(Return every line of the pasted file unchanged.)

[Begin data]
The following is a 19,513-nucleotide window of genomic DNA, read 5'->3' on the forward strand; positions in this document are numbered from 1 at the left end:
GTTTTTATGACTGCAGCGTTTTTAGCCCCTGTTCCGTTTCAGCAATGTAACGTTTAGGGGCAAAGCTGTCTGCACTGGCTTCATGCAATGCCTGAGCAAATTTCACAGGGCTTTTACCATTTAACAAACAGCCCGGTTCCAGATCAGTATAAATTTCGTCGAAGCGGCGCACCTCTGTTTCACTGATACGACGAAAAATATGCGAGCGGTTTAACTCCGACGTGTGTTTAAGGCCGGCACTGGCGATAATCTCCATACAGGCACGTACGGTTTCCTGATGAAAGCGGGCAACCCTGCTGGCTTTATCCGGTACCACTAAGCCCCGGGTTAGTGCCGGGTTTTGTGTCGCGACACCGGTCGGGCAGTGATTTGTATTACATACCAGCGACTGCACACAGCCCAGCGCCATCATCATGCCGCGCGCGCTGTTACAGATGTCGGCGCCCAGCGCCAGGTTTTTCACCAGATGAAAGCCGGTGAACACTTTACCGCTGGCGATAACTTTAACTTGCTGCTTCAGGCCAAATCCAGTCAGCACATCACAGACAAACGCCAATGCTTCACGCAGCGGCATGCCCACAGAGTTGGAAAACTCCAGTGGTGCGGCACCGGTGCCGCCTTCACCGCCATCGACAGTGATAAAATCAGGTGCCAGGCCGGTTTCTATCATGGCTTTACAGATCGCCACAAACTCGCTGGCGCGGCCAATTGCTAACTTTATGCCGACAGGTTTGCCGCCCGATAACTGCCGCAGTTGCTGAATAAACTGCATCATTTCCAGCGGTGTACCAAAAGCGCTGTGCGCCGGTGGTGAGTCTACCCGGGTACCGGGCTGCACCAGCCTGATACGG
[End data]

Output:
The following is a 19,513-nucleotide window of genomic DNA, read 5'->3' on the forward strand; positions in this document are numbered from 1 at the left end:
GTTTTTATGACTGCAGCGTTTTTAGCCCCTGTTCCGTTTCAGCAATGTAACGTTTAGGGGCAAAGCTGTCTGCACTGGCTTCATGCAATGCCTGAGCAAATTTCACAGGGCTTTTACCATTTAACAAACAGCCCGGTTCCAGATCAGTATAAATTTCGTCGAAGCGGCGCACCTCTGTTTCACTGATACGACGAAAAATATGCGAGCGGTTTAACTCCGACGTGTGTTTAAGGCCGGCACTGGCGATAATCTCCATACAGGCACGTACGGTTTCCTGATGAAAGCGGGCAACCCTGCTGGCTTTATCCGGTACCACTAAGCCCCGGGTTAGTGCCGGGTTTTGTGTCGCGACACCGGTCGGGCAGTGATTTGTATTACATACCAGCGACTGCACACAGCCCAGCGCCATCATCATGCCGCGCGCGCTGTTACAGATGTCGGCGCCCAGCGCCAGGTTTTTCACCAGATGAAAGCCGGTGAACACTTTACCGCTGGCGATAACTTTAACTTGCTGCTTCAGGCCAAATCCAGTCAGCACATCACAGACAAACGCCAATGCTTCACGCAGCGGCATGCCCACAGAGTTGGAAAACTCCAGTGGTGCGGCACCGGTGCCGCCTTCACCGCCATCGACAGTGATAAAATCAGGTGCCAGGCCGGTTTCTATCATGGCTTTACAGATCGCCACAAACTCGCTGGCGCGGCCAATTGCTAACTTTATGCCGACAGGTTTGCCGCCCGATAACTGCCGCAGTTGCTGAATAAACTGCATCATTTCCAGCGGTGTACCAAAAGCGCTGTGCGCCGGTGGTGAGTCTACCCGGGTACCGGGCTGCACCAGCCTGATACGG